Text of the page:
, both Jed Lowrie and Paw-Sox catcher Dusty Brown will be on the bench for tonight's game against the Orioles... prompting dozons of people to ask, "Who the hell is Dusty Brown? And didn't we just paint the living room that color?"
Despite some fair play by the Red Sox over the long weekend, things don't seem to be going their way.
Marke Buehrle, who is emerging as the weirdest pitcher of the year (perfect game, followed immediately by six winless weeks), threw another gem against the Red Sox - while a bit down the coast, the Yankees were completing a sweep of the Rays. Moreover, Carlos Pena now has two broken fingers and is out for the season. Couldn't that have happened to someone in pinstripes? No? Too much to ask?
Well, at least we can look on the bright side... Derek Jeter apparently couldn't hit water if he fell out of a boat, so at least we've got that going.
Forget the six game lead in the Wild Card -- well don't actually forget it, because that's pretty awesome too -- but last night's rubber match against the Tampa Bay Rays showed us something that might be more useful come October: the emergence of Clay Buccholz as a control starter.
This is a guy with a career 1.73 SO/BB average, never knotching a season over 2.20. However, within the last week, Big Play Clay has earned himself a 4.0 SO/BB average. How's that for control? Hitting the spots has always been his biggest problem. His stuff is evident, and it's clear that he knows how to use it. But nibbling at the corners is something that he doesn't have yet... and that's fine. Those are the type of skills acquired by nothing but time and practice.
This trend is not only good for the kid, who very well may be a head case (emotionally... not psychologically... and yes... there is a difference), but it's also good for the team. Things are starting to click all over the place at the exact right time -- which as we've seen with the Rockies in '07 and the Rays in '08, trumps virtually all other skill sets.
Unfortunately, the Red Sox don't have time to stop and think about how nice this is starting to feel. Tonight, the Rangers go up against the Orioles, and Chris Tillman is going to call Scott Feldman his "daddy," after all -- he's practically old enough to be.
Meanwhile, the Yankees have won seven straight -- although tonight's matchup against Halladay and Baby Joba should be one for the ages... or in Joba's case, up until the fourth inning.
Tonight is sure to be nothing short of a number game. As the Red Sox prepare to start a three game series against the Rays at Tropicana Field, the focus once again turns to pitching - the one area where the Sox have a decided advantage.
Thankfully, the Sox are staring down the barrel of a Sonnanstine, Garza, Price match-up - and we're firing back with Lester, Beckett, and Buchholz. Lester has been nothing short of spectacular in his last seven starts, picking up the slack for mysteriously ill Josh Beckett (H1N1? We're not saying... but we're just saying...)
It seems like a few short days ago when people were taking to the streets, praying up and down for any form of a pitcher. But in a series when a 14-5 ace with a 3.8 ERA is your biggest question mark, it's not a bad position to be in, relatively speaking of course.
In fact the three that the Sox are putting up this week have a combined ERA of 11.78, while the Rays are working with a 15.19 ERA. Of course, ERA can be one of the most misleading statistics in baseball, but the team's 8.9 hits allowed per 9 innings seem to echo the hittability of their pitchers. Not that the Red Sox have had the loudest bats as of late, but these Rays pitchers could be the nice cup o' joe that we so desperately need.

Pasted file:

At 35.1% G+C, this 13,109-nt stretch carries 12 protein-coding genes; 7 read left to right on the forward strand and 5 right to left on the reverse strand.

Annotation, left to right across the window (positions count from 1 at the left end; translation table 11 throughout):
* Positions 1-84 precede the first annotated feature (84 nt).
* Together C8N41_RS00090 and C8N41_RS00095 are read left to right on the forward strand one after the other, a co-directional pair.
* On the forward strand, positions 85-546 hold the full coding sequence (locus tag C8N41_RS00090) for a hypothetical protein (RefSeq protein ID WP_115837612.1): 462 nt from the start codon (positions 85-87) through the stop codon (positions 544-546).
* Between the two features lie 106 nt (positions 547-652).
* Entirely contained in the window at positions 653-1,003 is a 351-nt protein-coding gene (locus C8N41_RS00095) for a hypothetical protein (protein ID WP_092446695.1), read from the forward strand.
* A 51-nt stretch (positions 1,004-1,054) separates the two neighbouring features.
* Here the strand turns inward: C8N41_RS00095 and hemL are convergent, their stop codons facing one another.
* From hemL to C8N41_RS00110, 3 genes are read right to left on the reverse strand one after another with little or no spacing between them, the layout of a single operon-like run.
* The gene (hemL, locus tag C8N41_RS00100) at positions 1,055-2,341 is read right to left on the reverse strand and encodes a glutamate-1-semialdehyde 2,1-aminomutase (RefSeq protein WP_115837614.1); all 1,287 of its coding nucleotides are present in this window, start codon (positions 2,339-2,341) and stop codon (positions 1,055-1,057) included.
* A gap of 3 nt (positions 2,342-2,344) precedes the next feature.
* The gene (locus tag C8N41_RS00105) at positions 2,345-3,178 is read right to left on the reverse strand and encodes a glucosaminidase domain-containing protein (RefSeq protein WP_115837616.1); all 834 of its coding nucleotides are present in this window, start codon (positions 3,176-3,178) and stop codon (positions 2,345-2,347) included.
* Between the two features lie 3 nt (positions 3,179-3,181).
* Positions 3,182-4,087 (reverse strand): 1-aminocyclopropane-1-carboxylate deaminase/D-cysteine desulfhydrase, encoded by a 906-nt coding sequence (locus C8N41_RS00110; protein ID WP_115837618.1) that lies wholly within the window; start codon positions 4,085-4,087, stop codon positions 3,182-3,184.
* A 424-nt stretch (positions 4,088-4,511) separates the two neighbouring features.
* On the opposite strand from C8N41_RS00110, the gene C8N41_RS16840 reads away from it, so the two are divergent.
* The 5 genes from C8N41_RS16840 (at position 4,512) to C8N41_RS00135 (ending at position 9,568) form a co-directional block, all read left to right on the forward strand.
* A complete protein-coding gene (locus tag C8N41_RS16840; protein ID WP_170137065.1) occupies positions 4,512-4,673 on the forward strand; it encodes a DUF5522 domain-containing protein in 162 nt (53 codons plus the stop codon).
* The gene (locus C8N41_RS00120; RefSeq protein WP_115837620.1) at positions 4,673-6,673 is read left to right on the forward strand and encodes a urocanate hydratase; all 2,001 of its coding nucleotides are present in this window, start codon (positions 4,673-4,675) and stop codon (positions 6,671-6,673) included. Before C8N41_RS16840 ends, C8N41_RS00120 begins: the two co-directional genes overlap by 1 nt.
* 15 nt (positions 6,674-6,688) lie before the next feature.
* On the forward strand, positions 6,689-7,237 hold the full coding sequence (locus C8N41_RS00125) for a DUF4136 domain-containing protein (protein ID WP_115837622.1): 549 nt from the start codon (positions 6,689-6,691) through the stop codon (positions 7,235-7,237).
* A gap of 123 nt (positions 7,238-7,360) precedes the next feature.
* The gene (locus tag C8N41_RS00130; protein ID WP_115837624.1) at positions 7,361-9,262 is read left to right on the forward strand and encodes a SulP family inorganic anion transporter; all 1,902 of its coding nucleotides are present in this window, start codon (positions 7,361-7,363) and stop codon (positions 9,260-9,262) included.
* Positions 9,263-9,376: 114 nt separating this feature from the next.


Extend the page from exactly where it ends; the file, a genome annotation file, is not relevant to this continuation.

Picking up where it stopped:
Now, the Globe, as it has been known to do, is crying to the hilss over this week's series - but they might actually be on to something here. At this point, with a month left in the season, there is a lot of room for change. But against a fiesty AL East competitor, the playoff picture could be much clearer by weeks end. Although Chad Finn needs to temper his enthusiasm (no... the earth is not going to open up and swallow the loser of this series), this is going to be a big one... hopefully with some big numbers for the boys in Red.
There is a story about David Wells getting cut from the Yankees that's probably more myth than reality. According to the legend, the 946-pounder was called into Brian Cashman's office, and the young GM cut him lose, most likely for eating an entire party sub by himself. Wells takes it lying down, literally... as he allegedly dropped to his knees and starting crying like a 17-year-old acne faced theater kid on prom night.
Now, this is not to smear the reputation of Mr. Wells, although to be fair, his weight has done that already. Nowadays, the word smear just makes him hungrier.
Upon hearing of the pink slip handed to Brad Penny this morning, one can't help but think of the infamous hefty-lefty. However, Brad Penny is apparently taking this news like a man amongst men - to which Red Sox fans should tip their hats.
Now, his performance this season has been virtually inexcusable, and there is an imminent temptation to scream something along the lines of "don't let the door hit you in your engorged ass on the way out," but his comments on BostonHerald.com were something to be admired.
"I enjoyed playing with all of the guys," he said. "I played for a great manager on a great team. I had a great time. I enjoyed it. I wish things had worked out better, but that happens."
"I had some bad breaks and made some bad pitches," he said. "But I'm healthy, and that's what I'm happy about. This isn't last year, when I was hurt (with the Dodgers). If that had been the case, I'd be upset."
"All in all I had a great time here. My shoulder is healthy, and I'm glad I came here. It was a blessing."
WOW! BRAVO GOOD SIR!
It's almost enough to wash the taste of that 5.61 ERA out of your mouth, and even perhaps respect the guy. But seriously... get the hell out of here.